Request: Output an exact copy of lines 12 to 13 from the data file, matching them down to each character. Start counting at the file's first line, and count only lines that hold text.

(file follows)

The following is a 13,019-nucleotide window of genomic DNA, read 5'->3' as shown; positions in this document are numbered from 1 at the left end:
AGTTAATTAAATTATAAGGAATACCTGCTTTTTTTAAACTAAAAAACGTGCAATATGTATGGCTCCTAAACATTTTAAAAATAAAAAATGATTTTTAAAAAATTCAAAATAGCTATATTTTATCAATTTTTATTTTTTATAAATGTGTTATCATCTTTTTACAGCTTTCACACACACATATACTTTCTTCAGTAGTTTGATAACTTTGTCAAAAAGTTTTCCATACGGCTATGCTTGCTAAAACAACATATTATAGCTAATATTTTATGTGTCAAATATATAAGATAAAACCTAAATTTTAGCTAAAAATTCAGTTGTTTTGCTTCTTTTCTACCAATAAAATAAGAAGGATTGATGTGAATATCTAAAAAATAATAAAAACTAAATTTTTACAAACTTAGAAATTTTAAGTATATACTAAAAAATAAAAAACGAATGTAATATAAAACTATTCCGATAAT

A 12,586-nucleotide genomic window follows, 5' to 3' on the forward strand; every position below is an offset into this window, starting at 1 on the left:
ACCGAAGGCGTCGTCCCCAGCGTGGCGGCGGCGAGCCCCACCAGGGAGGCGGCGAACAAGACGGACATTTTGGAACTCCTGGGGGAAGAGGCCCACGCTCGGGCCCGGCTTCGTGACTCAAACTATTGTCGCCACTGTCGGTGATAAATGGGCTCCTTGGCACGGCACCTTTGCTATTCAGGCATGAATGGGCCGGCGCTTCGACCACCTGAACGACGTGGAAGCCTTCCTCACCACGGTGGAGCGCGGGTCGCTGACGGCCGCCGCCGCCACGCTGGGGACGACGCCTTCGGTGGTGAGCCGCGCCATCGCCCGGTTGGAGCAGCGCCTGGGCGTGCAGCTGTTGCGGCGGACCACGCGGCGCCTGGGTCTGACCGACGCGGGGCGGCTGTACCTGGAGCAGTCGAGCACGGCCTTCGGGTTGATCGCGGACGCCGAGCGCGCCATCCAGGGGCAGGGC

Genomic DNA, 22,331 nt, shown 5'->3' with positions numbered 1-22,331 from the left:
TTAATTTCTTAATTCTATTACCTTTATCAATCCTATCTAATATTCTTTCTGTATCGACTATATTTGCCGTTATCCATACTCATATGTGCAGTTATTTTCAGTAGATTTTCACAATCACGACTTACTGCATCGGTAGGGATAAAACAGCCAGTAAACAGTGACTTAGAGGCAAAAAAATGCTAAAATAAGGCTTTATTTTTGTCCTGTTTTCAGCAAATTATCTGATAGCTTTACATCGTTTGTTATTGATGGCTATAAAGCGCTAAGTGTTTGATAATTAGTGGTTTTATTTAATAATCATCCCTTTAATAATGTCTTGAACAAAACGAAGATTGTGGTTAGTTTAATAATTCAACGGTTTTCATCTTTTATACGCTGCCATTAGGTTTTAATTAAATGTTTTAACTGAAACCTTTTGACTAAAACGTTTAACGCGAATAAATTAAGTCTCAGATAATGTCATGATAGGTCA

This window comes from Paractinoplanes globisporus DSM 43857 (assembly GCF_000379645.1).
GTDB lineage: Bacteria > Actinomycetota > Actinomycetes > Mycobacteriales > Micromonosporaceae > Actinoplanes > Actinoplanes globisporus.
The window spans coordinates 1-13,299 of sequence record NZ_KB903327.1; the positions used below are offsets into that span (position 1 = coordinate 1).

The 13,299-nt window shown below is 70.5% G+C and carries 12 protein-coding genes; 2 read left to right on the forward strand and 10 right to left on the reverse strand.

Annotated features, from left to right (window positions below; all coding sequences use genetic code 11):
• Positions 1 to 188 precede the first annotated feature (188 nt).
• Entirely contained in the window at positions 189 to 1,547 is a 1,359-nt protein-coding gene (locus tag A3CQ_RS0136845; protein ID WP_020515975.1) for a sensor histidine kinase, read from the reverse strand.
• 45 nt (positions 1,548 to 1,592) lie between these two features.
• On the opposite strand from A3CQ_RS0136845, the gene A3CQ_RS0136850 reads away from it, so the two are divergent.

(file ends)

• Positions 1 to 188 precede the first annotated feature (188 nt).
• Entirely contained in the window at positions 189 to 1,547 is a 1,359-nt protein-coding gene (locus tag A3CQ_RS0136845; protein ID WP_020515975.1) for a sensor histidine kinase, read from the reverse strand.